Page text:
Process

Process2017-08-02T18:45:45+00:00

1. Obtain up-to-date specifications, drawings, and equipment submittals of the complete mechanical systems to be balanced. Compare installed equipment to design and check for completeness of installation.

2. Equipment Checks:

  • Check fan housings, coils, louvers and filters to ensure they are clean and free of foreign material.
  • Examine drives for proper belt tension and alignment.
  • Check fan for proper rotation.
  • Check automatic dampers for proper operation and position.
  • Check that manual dampers are in the open and locked position.
  • This agency will not continue the test and balance if conditions are observed that are hazardous to the air system. Such conditions will be reported before proceeding further.

3. Determine total airflow:

  • Airflow quantity of the fan will be determined by Pitot-tube traverse, unless impractical to do so. When the quantity cannot be obtained by Pitot-tube traverse, the sum of the outlet quantities will be used as the total CFM of the fan.

4. Adjust Outlets:

  • Test and adjust diffusers, registers, and grilles to distribution pattern and design requirements. Special attention will be given to avoiding drafts and noise where possible when adjustments are made.

5. Variable air volume (VAV) system:

  • Adjust and calibrate the VAV flow rate controllers to the required minimum and maximum CFM.
  • Record correction factors or flow coefficients.

6. Air Handler Unit data tested and recorded:

  • Manufacturer
  • Model Number
  • Serial Number
  • Size or Type
  • Fan CFM
  • Outlet CFM
  • Return CFM
  • Outside Air CFM
  • Fan RPM
  • Static Pressure Profile
  • Motor Manufacture
  • Motor Horsepower
  • Motor RPM
  • Motor Volts and Phase
  • Motor Service Factor
  • Overloads
  • Motor Sheave
  • Fan Sheave
  • Belts

7. Air balance procedures will be in accordance with AABC Standards.

1. Obtain up-to-date specifications, drawings, and equipment submittals of the complete mechanical systems to be balanced. Compare installed equipment to design and check for completeness of installation.

2. Equipment Checks:

  • Strainers and piping are free from debris, cleaned and flushed.
  • Balancing devices are set to the full open position.
  • Construction strainer baskets replaced with permanent baskets.
  • System filled to the proper level and the pressure reducing valve set.
  • Automatic and manual air vents installed and air is purged from the system.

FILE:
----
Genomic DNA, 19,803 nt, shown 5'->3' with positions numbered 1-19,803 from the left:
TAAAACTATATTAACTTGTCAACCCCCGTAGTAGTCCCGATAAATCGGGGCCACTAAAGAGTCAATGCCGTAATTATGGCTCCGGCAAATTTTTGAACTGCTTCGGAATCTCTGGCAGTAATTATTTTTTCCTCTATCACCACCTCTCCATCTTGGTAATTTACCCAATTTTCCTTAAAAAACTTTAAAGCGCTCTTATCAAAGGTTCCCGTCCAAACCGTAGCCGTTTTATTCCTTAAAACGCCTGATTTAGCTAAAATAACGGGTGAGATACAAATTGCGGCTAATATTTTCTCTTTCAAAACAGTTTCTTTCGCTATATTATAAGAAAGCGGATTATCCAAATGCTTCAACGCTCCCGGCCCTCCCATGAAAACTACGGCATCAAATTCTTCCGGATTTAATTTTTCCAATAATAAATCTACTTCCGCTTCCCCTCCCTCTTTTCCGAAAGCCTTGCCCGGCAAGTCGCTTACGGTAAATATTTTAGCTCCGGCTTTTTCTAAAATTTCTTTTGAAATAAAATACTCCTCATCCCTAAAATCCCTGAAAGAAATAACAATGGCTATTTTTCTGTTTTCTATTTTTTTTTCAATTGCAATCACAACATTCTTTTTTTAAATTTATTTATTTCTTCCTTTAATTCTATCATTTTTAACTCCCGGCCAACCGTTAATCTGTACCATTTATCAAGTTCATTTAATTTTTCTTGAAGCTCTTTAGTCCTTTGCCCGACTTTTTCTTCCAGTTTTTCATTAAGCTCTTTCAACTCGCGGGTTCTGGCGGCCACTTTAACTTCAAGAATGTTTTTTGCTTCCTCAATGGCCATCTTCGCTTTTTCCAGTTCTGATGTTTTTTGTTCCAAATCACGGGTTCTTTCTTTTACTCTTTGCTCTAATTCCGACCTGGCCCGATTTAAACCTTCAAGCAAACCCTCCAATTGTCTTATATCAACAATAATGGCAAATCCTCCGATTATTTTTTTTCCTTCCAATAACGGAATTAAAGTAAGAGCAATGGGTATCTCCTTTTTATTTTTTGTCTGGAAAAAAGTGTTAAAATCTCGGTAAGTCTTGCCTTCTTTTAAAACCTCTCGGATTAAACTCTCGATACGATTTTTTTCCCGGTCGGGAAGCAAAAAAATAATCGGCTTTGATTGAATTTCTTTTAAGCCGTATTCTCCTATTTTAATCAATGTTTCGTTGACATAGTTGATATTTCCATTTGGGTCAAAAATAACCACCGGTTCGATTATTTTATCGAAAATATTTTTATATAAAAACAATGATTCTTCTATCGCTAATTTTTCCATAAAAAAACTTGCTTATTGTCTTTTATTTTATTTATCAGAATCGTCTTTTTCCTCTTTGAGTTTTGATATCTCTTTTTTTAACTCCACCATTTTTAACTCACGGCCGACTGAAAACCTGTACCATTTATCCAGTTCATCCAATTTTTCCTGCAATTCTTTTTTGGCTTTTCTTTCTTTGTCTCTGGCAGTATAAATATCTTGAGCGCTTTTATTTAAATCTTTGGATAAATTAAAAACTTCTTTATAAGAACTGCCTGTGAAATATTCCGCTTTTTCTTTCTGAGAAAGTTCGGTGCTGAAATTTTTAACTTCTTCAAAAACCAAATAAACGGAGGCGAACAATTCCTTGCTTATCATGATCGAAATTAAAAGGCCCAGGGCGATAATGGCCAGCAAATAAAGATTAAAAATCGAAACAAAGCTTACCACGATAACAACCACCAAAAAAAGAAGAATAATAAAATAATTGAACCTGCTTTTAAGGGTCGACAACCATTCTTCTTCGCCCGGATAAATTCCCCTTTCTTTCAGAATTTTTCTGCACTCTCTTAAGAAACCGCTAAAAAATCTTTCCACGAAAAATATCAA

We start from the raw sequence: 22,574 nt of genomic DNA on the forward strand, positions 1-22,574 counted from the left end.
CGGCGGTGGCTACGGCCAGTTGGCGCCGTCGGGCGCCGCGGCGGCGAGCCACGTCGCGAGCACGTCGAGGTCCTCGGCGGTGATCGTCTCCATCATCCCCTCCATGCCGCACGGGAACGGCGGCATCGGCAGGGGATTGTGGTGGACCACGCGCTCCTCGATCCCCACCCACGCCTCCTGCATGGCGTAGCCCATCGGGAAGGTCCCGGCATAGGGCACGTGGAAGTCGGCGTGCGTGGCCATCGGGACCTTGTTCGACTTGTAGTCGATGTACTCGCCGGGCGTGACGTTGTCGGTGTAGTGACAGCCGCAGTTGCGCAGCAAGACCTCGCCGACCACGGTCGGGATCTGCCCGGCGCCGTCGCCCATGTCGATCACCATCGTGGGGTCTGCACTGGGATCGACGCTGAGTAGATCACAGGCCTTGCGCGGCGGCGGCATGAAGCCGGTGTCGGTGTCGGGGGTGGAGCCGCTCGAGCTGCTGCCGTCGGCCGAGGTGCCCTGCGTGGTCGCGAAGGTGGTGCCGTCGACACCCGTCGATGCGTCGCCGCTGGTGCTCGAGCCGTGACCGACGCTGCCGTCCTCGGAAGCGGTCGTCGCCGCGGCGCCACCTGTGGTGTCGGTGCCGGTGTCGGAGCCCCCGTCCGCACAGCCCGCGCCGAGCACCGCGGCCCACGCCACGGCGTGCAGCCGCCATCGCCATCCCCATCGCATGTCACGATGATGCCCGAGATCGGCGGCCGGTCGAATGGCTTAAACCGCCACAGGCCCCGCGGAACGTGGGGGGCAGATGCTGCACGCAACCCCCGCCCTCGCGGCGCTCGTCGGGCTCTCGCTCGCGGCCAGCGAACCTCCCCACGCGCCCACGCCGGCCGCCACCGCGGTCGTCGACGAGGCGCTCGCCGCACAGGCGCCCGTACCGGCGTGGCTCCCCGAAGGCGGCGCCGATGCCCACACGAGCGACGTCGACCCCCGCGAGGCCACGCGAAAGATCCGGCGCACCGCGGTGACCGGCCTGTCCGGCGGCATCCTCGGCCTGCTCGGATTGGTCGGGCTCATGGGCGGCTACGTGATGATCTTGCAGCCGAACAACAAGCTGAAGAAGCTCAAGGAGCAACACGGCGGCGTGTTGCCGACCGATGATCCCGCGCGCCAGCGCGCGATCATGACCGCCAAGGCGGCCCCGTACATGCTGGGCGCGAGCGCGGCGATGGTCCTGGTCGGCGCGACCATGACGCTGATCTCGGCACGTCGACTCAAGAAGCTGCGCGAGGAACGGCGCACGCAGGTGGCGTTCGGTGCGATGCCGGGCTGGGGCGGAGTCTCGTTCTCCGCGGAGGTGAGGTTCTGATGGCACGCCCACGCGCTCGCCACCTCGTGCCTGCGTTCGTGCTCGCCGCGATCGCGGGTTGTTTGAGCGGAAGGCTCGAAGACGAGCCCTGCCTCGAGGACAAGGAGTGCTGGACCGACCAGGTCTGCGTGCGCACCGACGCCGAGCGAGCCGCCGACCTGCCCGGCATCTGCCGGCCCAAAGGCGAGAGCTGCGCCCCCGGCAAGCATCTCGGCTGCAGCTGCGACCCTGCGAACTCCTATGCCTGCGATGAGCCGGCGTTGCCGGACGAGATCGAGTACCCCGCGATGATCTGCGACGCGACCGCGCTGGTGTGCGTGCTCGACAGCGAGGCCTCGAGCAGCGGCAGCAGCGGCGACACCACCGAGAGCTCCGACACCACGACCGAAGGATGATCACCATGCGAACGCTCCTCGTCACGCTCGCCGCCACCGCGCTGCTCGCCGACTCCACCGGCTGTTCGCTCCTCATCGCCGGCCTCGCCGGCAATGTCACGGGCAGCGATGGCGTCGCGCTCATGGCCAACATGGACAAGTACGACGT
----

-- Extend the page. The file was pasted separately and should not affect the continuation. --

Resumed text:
• Water expansion tanks are at the proper level.
  • Valves, flow meters and temperature/pressure taps installed correctly, accessible and functional.
  • Terminal coils installed, piped correctly, and accessible.
  • Pumps properly aligned, grouted and anchored.
  • Verify correct pump rotation.
  • This agency will not continue the test and balance if conditions are observed that are hazardous to the water system. Such condition shall be reported before proceeding further.

3. Determine total water flow:

  • Using “pump shutoff head” and its operating curve verify pump impeller size where practical.
  • Adjust pump to design flow and record data.

4. Adjust flow measuring devices:

  • If flow measuring devices are used, test and set design water flow to boilers, chillers and cooling towers.
  • Measure and adjust main and branch flow measuring devices to the required flow.
  • Measure and adjust connected terminal units to design flow.
  • Record data from flow measuring devices.

5. Pump data tested and recorded:

  • Manufacturer
  • Model
  • Serial number
  • Impeller size
  • TDH (FT. HD.)
  • GPM
  • Discharge and Suction Pressures at full flow
  • Discharge and Suction Pressures at block off (where possible)
  • Motor Manufacturer
  • Motor Horsepower
  • Motor RPM
  • Motor Volts and Phase
  • Overloads

6. Hydronic balance procedures will be in accordance with AABC Standards.

1. Obtain up-to-date specifications, drawings, and equipment submittals of the complete duct systems to be tested. Compare installed duct to design and check for completeness of installation. Confirm duct test requirements from project specifications.

2. Determine Maximum Allowable Leakage:

  • Calculations are done for either of two typical specifications: percentage of system flow, or leakage class.
  • Calculate total duct system surface area if leakage class is used.

3. Determine Which Orifice Plate to Use:

  • The proper plate is the one where the maximum allowable leakage falls between the minimum and maximum leakage at the system static pressure (refer to manufacturer orifice plate chart).
  • Install orifice plate (refer to operating instructions).

4. Connect Flexible Duct:

  • Connect flexible duct to orifice tube and confirm a sealed tight connection.
  • Connect flexible duct to duct system and confirm a sealed tight connection.

5. System Test Pressure Connection:

  • Drill a hole at least 3 feet away from the flex duct connection of the duct system.
  • Insert the pressure tubing from the “DUCT SYSTEM” gage so that 6 to 12 inches of tubing is inside the duct system.

6. Obtaining System Test Pressure:

  • Prior to starting the blower shut the inlet slide gate.
  • Turn the blower on and slowly open the inlet slide gate to obtain the system test pressure. Take care to avoid over-pressurization.
  • When system static pressure has been reached tighten the set-screw on the inlet slide gate.

7. Determining the Leakage Rate:

  • While system test pressure is being maintained note the pressure reading of the “ORIFICE TUBE” gage.
  • Refer to the calibration certificate to determine the leakage rate that corresponds to the gage reading.
  • Report test data on Duct Leakage report form.